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China Calls on EU to Reconsider Tariffs on Electric Vehicles, Deems Current Direction as Misguided

China Calls on EU to Reconsider Tariffs on Electric Vehicles, Deems Current Direction as Misguided

“China Urges EU to Reverse Tariffs on Chinese Electric Vehicles, Citing Detrimental Effects on Industry Competition”

Beijing has expressed hope for the European Union to reconsider tariffs imposed on Chinese electric vehicles, asserting that such measures represent a misguided approach aimed at shielding the EU’s auto industry from competition. State news agency Xinhua reports that China, along with other parties involved in the dispute, including European and Chinese car manufacturers as well as industry groups, strongly opposes the EU’s decision and seeks to de-escalate tensions.

China has announced intentions to take measures to protect its interests following the European Commission’s announcement of additional duties, reaching up to 38.1%, on imported Chinese electric cars starting from July. Reuters estimates that these tariffs could result in billions of euros in additional costs for carmakers, based on EU trade data from 2023.

Xinhua emphasized in a commentary that given their economic structures and vast scale, China and the EU would benefit from collaboration on major economic and trade matters. The commentary suggested that it would be more beneficial for the EU to leverage China’s strengths to develop its own electric vehicle industry.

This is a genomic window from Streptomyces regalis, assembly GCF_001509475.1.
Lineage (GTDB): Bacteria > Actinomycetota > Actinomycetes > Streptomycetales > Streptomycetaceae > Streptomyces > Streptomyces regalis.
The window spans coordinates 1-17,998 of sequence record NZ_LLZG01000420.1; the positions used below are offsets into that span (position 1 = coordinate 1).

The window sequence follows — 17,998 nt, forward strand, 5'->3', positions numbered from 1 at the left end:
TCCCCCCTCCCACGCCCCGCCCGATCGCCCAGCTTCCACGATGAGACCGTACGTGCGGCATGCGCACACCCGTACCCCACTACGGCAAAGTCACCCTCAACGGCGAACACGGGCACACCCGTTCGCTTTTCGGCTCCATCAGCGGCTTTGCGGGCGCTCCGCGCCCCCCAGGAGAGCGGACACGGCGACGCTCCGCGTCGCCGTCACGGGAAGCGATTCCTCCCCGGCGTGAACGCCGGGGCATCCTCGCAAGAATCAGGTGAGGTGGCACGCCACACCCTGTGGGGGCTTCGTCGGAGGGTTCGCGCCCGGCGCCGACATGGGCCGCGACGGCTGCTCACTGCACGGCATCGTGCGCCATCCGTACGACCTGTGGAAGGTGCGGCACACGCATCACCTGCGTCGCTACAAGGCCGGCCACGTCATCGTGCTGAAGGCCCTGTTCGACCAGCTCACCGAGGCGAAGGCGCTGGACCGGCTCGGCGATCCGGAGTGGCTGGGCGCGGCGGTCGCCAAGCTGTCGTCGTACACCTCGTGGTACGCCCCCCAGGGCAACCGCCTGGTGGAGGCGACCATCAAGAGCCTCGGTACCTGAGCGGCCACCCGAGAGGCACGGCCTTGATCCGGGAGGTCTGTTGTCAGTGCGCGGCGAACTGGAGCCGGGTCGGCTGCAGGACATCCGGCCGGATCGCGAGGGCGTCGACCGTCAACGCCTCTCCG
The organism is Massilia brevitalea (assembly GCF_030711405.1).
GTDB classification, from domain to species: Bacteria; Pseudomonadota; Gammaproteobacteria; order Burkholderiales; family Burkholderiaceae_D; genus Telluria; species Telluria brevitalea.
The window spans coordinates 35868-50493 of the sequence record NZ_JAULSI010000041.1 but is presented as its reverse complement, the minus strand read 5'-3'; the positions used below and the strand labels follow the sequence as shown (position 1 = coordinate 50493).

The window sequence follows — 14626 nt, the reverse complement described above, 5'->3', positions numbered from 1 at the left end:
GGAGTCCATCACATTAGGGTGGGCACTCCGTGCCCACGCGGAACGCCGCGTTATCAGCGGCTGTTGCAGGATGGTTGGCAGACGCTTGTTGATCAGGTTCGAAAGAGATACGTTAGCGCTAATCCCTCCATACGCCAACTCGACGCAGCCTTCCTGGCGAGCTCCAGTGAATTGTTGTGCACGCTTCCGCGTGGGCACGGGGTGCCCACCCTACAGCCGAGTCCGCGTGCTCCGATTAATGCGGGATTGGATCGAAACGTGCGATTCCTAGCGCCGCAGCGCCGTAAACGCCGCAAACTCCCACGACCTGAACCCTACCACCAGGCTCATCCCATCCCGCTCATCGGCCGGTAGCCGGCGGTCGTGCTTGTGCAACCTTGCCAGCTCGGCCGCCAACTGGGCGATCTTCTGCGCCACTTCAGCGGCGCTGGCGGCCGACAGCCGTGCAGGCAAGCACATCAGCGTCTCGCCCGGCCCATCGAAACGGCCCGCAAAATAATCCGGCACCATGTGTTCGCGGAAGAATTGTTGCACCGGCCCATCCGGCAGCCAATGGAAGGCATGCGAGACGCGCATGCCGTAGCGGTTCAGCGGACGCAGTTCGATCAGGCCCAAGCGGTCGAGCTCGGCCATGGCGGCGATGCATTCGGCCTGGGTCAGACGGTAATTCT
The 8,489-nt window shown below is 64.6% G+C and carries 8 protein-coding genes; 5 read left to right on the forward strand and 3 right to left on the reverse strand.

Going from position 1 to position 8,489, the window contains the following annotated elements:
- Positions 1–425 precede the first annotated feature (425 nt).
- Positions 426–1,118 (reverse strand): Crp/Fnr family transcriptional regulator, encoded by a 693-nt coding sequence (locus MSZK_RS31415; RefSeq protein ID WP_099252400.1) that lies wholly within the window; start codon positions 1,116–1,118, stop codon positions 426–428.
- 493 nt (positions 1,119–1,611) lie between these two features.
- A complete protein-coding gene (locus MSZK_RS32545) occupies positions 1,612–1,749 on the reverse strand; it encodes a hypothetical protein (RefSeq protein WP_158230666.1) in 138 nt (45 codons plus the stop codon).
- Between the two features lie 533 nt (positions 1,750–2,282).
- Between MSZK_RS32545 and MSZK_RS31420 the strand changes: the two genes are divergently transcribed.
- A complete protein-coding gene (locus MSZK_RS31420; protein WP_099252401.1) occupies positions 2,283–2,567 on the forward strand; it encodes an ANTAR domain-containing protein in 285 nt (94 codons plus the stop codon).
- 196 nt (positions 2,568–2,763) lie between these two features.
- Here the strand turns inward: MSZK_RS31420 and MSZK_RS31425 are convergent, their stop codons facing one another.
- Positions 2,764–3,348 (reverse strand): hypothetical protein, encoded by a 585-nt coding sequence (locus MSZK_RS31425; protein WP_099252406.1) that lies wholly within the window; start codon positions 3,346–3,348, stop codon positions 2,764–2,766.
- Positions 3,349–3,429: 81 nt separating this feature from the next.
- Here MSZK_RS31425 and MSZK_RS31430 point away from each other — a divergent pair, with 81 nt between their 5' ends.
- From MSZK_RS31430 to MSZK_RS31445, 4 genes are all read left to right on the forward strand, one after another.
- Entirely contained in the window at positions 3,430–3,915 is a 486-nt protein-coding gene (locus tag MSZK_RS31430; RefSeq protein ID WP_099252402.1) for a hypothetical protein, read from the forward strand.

The EU’s decision comes shortly after the United States revealed plans to increase duties on Chinese electric vehicles to 100%. Brussels has stated its intention to counteract Chinese subsidies with additional tariffs ranging from 17.4% for BYD to 38.1% for SAIC, on top of the standard 10% car duty, bringing the highest overall rate to nearly 50%. China’s auto industry, comprising state-owned and private firms, enjoys cost advantages over foreign competitors partly due to government subsidies and the nation’s dominance in battery minerals refining.

The EU’s provisional duties are expected to take effect by July 4, with the investigation ongoing until November 2. Definitive duties, typically lasting for five years, could be imposed after this period. Some Chinese electric vehicle makers and suppliers have initiated investments in European production facilities to bypass tariffs.

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